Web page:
Crossroads Of Conflict (Chicken Biryani)

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Crossroads Of Conflict (Chicken Biryani)

Condimantra Crossroads Of Conflict (Chicken Biryani) Indian Dishes

Chicken Biryani

Success has many fathers. Chicken Biryani seems to have many mothers. So popular is the dish that food writers and historians across South Asia have laid claim to this delicious mix of rice, spices and meat. Some have gone to the extent of romanticising it with the charm and grace of Mumtaz Mahal, Shah Jahan’s (the 5th Mughal Emperor of India, in the 1600s), beautiful queen who inspired not only the Taj Mahal but also the biryani[1].

“Nearly all the theories that have been offered to explain how biryani originated strike me as being bogus. One version is that the Mughals brought biryani to India which is completely untrue because the dish was known even before Babur got here. Another is that Timur brought biryani with him when he came to plunder the sub-continent. This is nonsense,” said veteran journalist and renowned food critic Vir Sanghvi in one of his weekly food columns[2].

According to Sanghvi, there is no record of biryani existing anywhere outside of India in Timur’s era. His views echo with the most authoritative book ever written on the dish called Biryani by a former Indian Administrative Services officer Prathiba Karan, who reveals that biryani is an Indian invention, derived from pulao which Muslim traders and invaders brought to the peninsula[3].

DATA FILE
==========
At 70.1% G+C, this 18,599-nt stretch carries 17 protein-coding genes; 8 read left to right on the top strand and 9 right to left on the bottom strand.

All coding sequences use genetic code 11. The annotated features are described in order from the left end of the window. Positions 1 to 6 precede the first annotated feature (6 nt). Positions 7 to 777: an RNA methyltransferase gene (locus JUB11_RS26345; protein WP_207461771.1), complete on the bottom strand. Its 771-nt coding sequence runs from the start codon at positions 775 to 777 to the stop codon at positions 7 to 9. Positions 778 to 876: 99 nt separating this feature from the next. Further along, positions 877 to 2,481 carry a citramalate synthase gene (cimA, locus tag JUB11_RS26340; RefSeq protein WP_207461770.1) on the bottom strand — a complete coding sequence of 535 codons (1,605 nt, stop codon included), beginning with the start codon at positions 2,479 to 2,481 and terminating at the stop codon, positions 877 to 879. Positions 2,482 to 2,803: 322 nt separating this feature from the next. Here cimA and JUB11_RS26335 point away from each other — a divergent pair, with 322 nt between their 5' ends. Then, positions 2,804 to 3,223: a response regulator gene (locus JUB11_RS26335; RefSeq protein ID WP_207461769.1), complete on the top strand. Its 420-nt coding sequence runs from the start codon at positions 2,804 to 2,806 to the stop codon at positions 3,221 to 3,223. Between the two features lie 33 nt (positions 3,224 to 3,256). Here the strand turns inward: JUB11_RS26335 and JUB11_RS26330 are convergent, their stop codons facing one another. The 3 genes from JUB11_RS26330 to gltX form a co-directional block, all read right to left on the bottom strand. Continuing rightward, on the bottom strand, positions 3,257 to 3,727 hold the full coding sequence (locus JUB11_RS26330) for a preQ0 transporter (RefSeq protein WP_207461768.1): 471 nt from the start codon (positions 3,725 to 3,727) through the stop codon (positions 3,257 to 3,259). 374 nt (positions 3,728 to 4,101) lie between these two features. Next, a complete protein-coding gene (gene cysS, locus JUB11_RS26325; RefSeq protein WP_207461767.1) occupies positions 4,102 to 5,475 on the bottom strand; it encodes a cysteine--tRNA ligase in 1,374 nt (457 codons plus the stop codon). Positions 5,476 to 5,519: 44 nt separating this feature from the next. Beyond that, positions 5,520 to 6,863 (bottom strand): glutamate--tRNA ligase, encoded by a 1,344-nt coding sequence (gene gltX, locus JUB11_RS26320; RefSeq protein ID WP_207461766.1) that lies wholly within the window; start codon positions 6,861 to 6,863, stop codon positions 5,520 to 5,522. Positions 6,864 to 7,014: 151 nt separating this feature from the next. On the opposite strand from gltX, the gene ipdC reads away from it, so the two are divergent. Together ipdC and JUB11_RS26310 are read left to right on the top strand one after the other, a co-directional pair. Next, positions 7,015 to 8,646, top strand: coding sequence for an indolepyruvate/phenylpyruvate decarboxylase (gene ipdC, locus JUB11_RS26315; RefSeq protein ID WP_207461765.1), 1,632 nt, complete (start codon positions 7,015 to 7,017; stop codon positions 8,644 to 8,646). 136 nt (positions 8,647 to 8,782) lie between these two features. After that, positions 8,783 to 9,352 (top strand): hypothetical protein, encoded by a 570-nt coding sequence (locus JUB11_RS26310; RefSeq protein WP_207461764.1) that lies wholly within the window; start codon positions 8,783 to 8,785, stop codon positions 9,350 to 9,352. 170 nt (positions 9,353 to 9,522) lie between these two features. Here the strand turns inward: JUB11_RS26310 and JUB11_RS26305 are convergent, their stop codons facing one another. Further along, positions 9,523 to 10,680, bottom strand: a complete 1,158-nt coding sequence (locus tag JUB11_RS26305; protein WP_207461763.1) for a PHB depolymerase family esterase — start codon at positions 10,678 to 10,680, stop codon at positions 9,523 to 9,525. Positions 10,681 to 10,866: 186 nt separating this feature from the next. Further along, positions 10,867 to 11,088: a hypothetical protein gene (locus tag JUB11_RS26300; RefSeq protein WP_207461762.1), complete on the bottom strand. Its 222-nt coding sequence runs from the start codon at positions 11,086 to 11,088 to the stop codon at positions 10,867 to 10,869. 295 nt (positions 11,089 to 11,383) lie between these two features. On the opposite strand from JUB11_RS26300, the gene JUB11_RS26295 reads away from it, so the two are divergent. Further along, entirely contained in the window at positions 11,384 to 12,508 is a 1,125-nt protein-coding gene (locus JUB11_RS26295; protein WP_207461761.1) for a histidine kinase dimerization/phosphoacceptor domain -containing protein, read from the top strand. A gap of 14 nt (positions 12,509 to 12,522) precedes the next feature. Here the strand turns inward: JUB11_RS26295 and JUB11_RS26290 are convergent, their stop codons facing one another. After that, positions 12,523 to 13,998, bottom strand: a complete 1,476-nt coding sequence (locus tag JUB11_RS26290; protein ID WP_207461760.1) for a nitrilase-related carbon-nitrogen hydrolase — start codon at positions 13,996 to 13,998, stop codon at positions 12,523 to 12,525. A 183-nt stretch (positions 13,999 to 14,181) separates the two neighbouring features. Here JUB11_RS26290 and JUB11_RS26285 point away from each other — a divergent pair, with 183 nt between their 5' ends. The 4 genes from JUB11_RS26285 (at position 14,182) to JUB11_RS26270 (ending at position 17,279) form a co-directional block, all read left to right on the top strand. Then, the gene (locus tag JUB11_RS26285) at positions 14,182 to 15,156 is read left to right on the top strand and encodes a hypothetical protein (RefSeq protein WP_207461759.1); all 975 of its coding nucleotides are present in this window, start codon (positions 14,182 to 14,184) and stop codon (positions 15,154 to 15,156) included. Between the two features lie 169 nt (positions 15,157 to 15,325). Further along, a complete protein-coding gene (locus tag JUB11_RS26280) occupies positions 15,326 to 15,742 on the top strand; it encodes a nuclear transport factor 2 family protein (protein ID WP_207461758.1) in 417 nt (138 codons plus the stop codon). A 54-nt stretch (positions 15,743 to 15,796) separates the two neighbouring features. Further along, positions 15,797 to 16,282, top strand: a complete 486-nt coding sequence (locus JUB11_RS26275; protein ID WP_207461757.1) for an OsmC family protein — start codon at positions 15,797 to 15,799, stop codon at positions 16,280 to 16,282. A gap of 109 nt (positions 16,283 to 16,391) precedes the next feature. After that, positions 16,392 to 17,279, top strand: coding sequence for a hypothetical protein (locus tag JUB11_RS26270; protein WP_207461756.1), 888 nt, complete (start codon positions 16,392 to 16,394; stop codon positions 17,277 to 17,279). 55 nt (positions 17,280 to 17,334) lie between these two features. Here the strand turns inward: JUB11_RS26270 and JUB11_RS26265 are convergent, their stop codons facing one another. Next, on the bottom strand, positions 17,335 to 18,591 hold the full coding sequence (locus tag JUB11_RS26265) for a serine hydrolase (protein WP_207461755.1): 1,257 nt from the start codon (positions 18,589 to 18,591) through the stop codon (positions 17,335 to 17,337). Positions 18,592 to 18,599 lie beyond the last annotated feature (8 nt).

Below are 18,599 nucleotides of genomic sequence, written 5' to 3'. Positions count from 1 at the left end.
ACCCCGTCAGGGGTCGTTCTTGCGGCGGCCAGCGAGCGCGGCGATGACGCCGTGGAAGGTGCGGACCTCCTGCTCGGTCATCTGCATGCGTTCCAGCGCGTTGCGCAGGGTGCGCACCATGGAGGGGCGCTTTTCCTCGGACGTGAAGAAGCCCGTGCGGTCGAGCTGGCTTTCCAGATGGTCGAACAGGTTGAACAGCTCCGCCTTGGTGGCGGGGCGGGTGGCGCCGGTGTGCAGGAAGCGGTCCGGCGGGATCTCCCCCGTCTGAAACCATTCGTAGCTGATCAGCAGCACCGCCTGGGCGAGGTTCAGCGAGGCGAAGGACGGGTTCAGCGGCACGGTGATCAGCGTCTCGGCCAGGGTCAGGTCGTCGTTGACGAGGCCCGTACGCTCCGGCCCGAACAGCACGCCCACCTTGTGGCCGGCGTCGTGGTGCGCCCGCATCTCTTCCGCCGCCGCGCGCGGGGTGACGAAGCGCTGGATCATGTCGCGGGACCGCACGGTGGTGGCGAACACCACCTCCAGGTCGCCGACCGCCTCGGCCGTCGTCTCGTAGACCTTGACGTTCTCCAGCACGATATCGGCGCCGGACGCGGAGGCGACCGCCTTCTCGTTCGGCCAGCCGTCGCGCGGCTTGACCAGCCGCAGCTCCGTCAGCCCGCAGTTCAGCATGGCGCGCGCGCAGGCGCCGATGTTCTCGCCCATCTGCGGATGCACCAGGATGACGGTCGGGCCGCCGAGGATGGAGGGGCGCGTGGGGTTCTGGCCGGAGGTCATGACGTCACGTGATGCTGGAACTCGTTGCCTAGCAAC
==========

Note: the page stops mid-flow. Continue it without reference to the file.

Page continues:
Her theory is that pulao is an army dish. When the soldiers set up a camp for the night, the cooks could not be expected to invent elaborate meals. So, they preferred a one-pot dish where they cooked rice with whatever meat or fowl was available. She rejects the word ‘birinj’ defined as ‘frying before cooking’ as the origin of the name because it hardly leads you to the biryani. More plausible is a theory which traces the name to the word ‘birinj’ as in the Persian word for rice.

She further explains in her book that the only possible distinction between and pulao and a biryani is, that the latter requires layering, with rice being the first layer and the top layer and the meat in the middle. In a pulao, there is no layering, and the ingredients are cooked together. Moreover, because biryanis are regarded as grander dishes, they tend to be scented with Kewda (pandanus plant extract), Rosewater, Saffron etc. whereas pulaos can be simpler dishes.

Pratibha also busts another myth that biryani is a north Indian dish. According to her, it is a south Indian dish. The people of the north are essentially wheat eaters. It is the south that prefers rice, and that is why South Indian biryanis frequently go beyond the north Indian obsession with basmati and use more exotic breeds of rice.

It isn’t just the Hyderabadi biryanis that are famous; it is also the richly spiced biryanis of Kerala, the Andhra biryani and the biryanis of Tamil Nadu. And Sanghvi has the last word in this discourse. He says: Biryani’s real significance is that it is a pan-Indian dish. Nearly everywhere in India, wherever there is a Muslim community, there is a biryani. But the average Indian is not too concerned with the ancestry of the dish. When he is a mood to treat himself or his family, he orders biriyani.



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